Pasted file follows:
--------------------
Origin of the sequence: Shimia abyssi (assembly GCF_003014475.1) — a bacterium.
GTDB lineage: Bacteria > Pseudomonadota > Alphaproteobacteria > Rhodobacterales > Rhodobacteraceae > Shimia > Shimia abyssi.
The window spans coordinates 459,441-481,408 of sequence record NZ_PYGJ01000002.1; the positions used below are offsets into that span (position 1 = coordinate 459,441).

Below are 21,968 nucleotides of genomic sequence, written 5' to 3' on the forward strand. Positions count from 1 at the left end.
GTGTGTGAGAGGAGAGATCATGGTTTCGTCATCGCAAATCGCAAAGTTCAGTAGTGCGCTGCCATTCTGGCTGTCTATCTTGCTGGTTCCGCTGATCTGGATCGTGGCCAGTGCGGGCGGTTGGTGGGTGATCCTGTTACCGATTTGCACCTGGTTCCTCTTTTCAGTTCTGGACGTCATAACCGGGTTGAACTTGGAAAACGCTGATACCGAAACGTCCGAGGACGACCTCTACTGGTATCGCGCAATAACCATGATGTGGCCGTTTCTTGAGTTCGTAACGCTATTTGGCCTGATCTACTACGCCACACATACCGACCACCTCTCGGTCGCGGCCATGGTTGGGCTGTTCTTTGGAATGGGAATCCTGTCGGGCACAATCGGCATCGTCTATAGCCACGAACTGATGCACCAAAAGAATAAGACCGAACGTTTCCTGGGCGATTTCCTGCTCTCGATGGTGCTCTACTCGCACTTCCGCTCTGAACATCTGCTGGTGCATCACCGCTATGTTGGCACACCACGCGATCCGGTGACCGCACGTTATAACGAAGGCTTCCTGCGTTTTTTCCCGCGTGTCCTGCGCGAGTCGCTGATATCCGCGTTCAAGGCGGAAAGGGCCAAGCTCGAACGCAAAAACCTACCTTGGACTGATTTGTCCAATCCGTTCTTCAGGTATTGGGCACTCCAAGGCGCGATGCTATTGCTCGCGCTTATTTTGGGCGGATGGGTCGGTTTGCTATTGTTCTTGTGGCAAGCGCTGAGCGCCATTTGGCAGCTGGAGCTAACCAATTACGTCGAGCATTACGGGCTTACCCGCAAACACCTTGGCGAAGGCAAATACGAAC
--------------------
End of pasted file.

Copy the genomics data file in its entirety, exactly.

Origin of the sequence: Shimia abyssi (assembly GCF_003014475.1) — a bacterium.
GTDB lineage: Bacteria > Pseudomonadota > Alphaproteobacteria > Rhodobacterales > Rhodobacteraceae > Shimia > Shimia abyssi.
The window spans coordinates 459,441-481,408 of sequence record NZ_PYGJ01000002.1; the positions used below are offsets into that span (position 1 = coordinate 459,441).

Below are 21,968 nucleotides of genomic sequence, written 5' to 3' on the forward strand. Positions count from 1 at the left end.
GTGTGTGAGAGGAGAGATCATGGTTTCGTCATCGCAAATCGCAAAGTTCAGTAGTGCGCTGCCATTCTGGCTGTCTATCTTGCTGGTTCCGCTGATCTGGATCGTGGCCAGTGCGGGCGGTTGGTGGGTGATCCTGTTACCGATTTGCACCTGGTTCCTCTTTTCAGTTCTGGACGTCATAACCGGGTTGAACTTGGAAAACGCTGATACCGAAACGTCCGAGGACGACCTCTACTGGTATCGCGCAATAACCATGATGTGGCCGTTTCTTGAGTTCGTAACGCTATTTGGCCTGATCTACTACGCCACACATACCGACCACCTCTCGGTCGCGGCCATGGTTGGGCTGTTCTTTGGAATGGGAATCCTGTCGGGCACAATCGGCATCGTCTATAGCCACGAACTGATGCACCAAAAGAATAAGACCGAACGTTTCCTGGGCGATTTCCTGCTCTCGATGGTGCTCTACTCGCACTTCCGCTCTGAACATCTGCTGGTGCATCACCGCTATGTTGGCACACCACGCGATCCGGTGACCGCACGTTATAACGAAGGCTTCCTGCGTTTTTTCCCGCGTGTCCTGCGCGAGTCGCTGATATCCGCGTTCAAGGCGGAAAGGGCCAAGCTCGAACGCAAAAACCTACCTTGGACTGATTTGTCCAATCCGTTCTTCAGGTATTGGGCACTCCAAGGCGCGATGCTATTGCTCGCGCTTATTTTGGGCGGATGGGTCGGTTTGCTATTGTTCTTGTGGCAAGCGCTGAGCGCCATTTGGCAGCTGGAGCTAACCAATTACGTCGAGCATTACGGGCTTACCCGCAAACACCTTGGCGAAGGCAAATACGAAC